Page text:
Leave the World Behind


One day the world is going to end. It’s been scientifically proven; using their powerful calculators scientists have estimated that in about a billion years our sun will die, and therefore so will we. So that’s a date to circle in your diaries folks.

The truth is, we’ll probably all perish before then, in an act of our own doing, whether that will be through climate change, or something even more sinister.

Writer and director Sam Esmail, obviously in a cheery mood, has created one such outcome for his second outing as a features director.

boom reviews Leave the World Behind
We know you're both passionate about this project, which is why we'd love you to do it for free.

Just because they haven’t in a while, Amanda decides to surprise hubby Clay (Ethan Hawke), and their two kids Archie (Charlie Evans) and Rose (Farrah Mackenzie) with a break in the country.

It’s a swish property that even has a pool, far enough away from the city to make it feel like holiday.

They decide to make a trip to the local beach, but are forced to return after a strange event occurs. Turns out it won’t be the last.

Just as they’re getting ready for bed, there’s a knock at the door, with a well dressed man and a young woman standing there. The man says that he’s G.H Scott (Mahershala Ali), the owner of this particular property, with is daughter Ruth (Myha’la).

Amanda is already on the back foot, finding his story of why they are there a little on the flimsy side. He asks a peculiar question, would it be OK if they stayed the night? The city has seen a large blackout, that has affected phone and TV signals, and he felt that perhaps being home would be the safest place for himself and his daughter. Thankfully for them, Clay is a little more understanding, and agrees to it, despite Amanda’s obvious disapproval.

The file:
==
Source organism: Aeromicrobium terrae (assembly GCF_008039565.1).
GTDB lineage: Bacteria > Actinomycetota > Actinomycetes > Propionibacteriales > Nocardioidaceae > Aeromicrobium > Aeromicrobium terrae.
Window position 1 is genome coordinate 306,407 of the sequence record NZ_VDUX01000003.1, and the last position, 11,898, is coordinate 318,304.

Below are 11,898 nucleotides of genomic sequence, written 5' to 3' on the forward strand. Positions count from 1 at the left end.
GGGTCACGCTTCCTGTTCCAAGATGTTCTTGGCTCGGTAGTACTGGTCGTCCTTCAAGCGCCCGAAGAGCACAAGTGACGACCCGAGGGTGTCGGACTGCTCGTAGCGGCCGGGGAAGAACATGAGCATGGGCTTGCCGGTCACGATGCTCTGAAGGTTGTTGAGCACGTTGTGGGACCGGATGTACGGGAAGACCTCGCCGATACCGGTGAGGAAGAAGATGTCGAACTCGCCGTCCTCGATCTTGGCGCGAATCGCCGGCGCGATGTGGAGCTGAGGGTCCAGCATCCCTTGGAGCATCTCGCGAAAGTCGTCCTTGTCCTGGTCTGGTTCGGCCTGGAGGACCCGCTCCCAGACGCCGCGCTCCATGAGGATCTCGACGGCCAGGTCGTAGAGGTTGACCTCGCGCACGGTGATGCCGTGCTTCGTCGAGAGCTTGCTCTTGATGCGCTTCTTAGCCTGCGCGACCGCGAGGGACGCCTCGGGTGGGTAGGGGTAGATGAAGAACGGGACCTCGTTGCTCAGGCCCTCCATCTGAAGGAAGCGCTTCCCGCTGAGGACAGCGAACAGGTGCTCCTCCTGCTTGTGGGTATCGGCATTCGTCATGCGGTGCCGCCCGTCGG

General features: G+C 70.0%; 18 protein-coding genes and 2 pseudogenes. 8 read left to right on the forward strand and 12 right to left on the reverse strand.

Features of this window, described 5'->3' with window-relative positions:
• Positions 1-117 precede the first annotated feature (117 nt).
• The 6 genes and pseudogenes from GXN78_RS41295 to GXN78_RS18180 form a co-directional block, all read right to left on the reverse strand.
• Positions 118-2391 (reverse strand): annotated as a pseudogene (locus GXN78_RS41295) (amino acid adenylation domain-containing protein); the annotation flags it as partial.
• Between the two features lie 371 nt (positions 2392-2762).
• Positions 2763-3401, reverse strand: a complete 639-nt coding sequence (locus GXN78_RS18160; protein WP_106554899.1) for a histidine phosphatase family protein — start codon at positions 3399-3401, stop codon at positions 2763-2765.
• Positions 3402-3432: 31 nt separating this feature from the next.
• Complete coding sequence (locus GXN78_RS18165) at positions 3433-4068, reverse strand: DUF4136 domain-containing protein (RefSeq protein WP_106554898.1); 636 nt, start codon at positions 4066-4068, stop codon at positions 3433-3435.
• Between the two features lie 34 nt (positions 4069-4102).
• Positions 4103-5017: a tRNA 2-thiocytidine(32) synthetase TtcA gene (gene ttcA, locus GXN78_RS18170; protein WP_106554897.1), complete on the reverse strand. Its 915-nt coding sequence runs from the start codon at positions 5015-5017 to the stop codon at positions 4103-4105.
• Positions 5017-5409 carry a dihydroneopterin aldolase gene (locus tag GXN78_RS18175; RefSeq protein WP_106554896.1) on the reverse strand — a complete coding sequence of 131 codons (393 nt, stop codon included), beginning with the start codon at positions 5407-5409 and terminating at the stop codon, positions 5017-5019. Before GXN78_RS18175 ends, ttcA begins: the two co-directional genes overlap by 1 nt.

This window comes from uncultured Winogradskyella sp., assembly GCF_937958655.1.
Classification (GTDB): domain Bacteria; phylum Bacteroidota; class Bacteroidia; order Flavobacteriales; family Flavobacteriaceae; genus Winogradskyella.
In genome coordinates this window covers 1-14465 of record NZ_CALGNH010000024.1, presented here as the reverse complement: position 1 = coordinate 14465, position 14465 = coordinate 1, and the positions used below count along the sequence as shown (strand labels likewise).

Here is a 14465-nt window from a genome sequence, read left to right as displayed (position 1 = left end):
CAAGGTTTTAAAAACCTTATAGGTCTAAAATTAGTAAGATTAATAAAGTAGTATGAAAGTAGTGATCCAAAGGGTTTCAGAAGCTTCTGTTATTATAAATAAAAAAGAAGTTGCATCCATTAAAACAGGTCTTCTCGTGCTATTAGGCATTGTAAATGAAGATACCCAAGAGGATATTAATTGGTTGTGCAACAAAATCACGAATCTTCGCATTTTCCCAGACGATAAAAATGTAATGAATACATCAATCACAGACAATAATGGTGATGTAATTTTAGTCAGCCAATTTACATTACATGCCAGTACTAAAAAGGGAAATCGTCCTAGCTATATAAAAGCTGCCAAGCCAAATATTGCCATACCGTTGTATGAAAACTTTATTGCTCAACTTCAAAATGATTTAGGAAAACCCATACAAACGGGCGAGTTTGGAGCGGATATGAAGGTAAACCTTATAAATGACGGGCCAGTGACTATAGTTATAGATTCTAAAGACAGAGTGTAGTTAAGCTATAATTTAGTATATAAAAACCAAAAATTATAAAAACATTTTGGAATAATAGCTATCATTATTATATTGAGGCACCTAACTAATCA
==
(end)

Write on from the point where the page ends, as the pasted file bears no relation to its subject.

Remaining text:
The next day brings with it even more confusion, as something definitely appears to be happening to the world around them, but what?

boom reviews Leave the World Behind
To your Oscars...

As the creator of the TV show Mr Robot, the world of conspiracy theories and cyber-hacking are very much part of Esmail’s wheelhouse, which he expands on here with this story based on Rumaan’s Alam novel of the same name.

Certainly the director has grown in confidence since his directorial debut, 2014’s Comet; he’s in somewhat of a playful mood, using a variety of shots and angles, which help unnerve the audience even more. It’s a style that’s like Hitchcock squished with M. Night Shyamalan, with a dash of Jordon Peele added for extra measure, making the result pleasingly cinematic.

And although it’s dealing with something threatening on a global scale, it’s told in a very insular manner, through the eyes of these six characters. Its running time, which may be just a tad on the long side (2hr18), does allow Esmail to develop his characters: such as Amanda being very protective of her family, for instance, and doesn’t hold anyone outside of it which much faith; G.H seems to know a fair amount of what’s going on, but also feels as if he’s holding something back; and the youngest member of the group Rose only has one real pressing concern with what’s going on, and that’ how to watch the very last episode of Friends on her tablet.

It’s impeccably written and sharply observed, offering an interesting take on how a group of people would handle a catastrophe in the making.

The cast is superb, with Roberts and Hawke making a great on screen couple, and Ali seemingly effortlessly breezing through the whole thing, which is probably what being a two time Oscar winner gives you.

Considering this is only Esmail’s second feature behind the camera, he has created a genuinely interesting film; sure his techniques may be a little over the top at times, but he always keeps it interesting, especially with a finale that seemingly borrows the black humour from Kubrick’s 1964 classic Dr Strangelove.

Esmail taps into the ever present mood of paranoia and mistrust, with a clever piece of social commentary/propaganda, depending on what side of the fence you lean, featuring an impressive cast that manages to be both intriguing and highly entertaining.

we give this four out of five